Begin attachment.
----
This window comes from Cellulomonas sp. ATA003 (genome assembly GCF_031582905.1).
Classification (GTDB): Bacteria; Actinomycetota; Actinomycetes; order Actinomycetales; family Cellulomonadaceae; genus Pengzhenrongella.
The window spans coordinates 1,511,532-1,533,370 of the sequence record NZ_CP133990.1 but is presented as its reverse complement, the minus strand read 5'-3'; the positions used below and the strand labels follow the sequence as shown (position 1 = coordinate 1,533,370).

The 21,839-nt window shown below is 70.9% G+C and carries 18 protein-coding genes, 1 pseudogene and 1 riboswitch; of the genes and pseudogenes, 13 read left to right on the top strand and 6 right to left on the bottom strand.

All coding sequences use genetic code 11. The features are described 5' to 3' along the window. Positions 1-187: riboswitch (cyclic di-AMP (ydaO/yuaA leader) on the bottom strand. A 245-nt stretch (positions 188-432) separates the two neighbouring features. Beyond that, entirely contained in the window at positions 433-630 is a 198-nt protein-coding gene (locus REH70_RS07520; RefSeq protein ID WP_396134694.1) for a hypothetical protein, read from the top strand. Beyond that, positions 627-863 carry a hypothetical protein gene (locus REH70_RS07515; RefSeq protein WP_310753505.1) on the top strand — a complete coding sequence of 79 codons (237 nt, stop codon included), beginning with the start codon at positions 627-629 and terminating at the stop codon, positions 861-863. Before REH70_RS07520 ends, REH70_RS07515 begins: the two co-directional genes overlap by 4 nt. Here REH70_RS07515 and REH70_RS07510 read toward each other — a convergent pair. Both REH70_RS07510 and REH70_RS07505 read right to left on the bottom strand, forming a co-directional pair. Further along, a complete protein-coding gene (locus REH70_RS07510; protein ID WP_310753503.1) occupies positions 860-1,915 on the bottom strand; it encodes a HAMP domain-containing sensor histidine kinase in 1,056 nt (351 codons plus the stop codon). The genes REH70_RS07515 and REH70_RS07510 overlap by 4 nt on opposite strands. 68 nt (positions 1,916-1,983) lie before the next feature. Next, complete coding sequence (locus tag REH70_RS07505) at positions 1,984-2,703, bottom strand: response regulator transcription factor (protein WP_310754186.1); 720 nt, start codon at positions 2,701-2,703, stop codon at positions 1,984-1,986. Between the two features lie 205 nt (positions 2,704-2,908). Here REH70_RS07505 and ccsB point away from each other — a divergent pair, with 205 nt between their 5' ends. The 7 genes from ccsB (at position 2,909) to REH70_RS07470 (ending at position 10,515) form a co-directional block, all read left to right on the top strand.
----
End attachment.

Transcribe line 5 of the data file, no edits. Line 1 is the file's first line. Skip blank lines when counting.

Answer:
All coding sequences use genetic code 11. The features are described 5' to 3' along the window. Positions 1-187: riboswitch (cyclic di-AMP (ydaO/yuaA leader) on the bottom strand. A 245-nt stretch (positions 188-432) separates the two neighbouring features. Beyond that, entirely contained in the window at positions 433-630 is a 198-nt protein-coding gene (locus REH70_RS07520; RefSeq protein ID WP_396134694.1) for a hypothetical protein, read from the top strand. Beyond that, positions 627-863 carry a hypothetical protein gene (locus REH70_RS07515; RefSeq protein WP_310753505.1) on the top strand — a complete coding sequence of 79 codons (237 nt, stop codon included), beginning with the start codon at positions 627-629 and terminating at the stop codon, positions 861-863. Before REH70_RS07520 ends, REH70_RS07515 begins: the two co-directional genes overlap by 4 nt. Here REH70_RS07515 and REH70_RS07510 read toward each other — a convergent pair. Both REH70_RS07510 and REH70_RS07505 read right to left on the bottom strand, forming a co-directional pair. Further along, a complete protein-coding gene (locus REH70_RS07510; protein ID WP_310753503.1) occupies positions 860-1,915 on the bottom strand; it encodes a HAMP domain-containing sensor histidine kinase in 1,056 nt (351 codons plus the stop codon). The genes REH70_RS07515 and REH70_RS07510 overlap by 4 nt on opposite strands. 68 nt (positions 1,916-1,983) lie before the next feature. Next, complete coding sequence (locus tag REH70_RS07505) at positions 1,984-2,703, bottom strand: response regulator transcription factor (protein WP_310754186.1); 720 nt, start codon at positions 2,701-2,703, stop codon at positions 1,984-1,986. Between the two features lie 205 nt (positions 2,704-2,908). Here REH70_RS07505 and ccsB point away from each other — a divergent pair, with 205 nt between their 5' ends. The 7 genes from ccsB (at position 2,909) to REH70_RS07470 (ending at position 10,515) form a co-directional block, all read left to right on the top strand.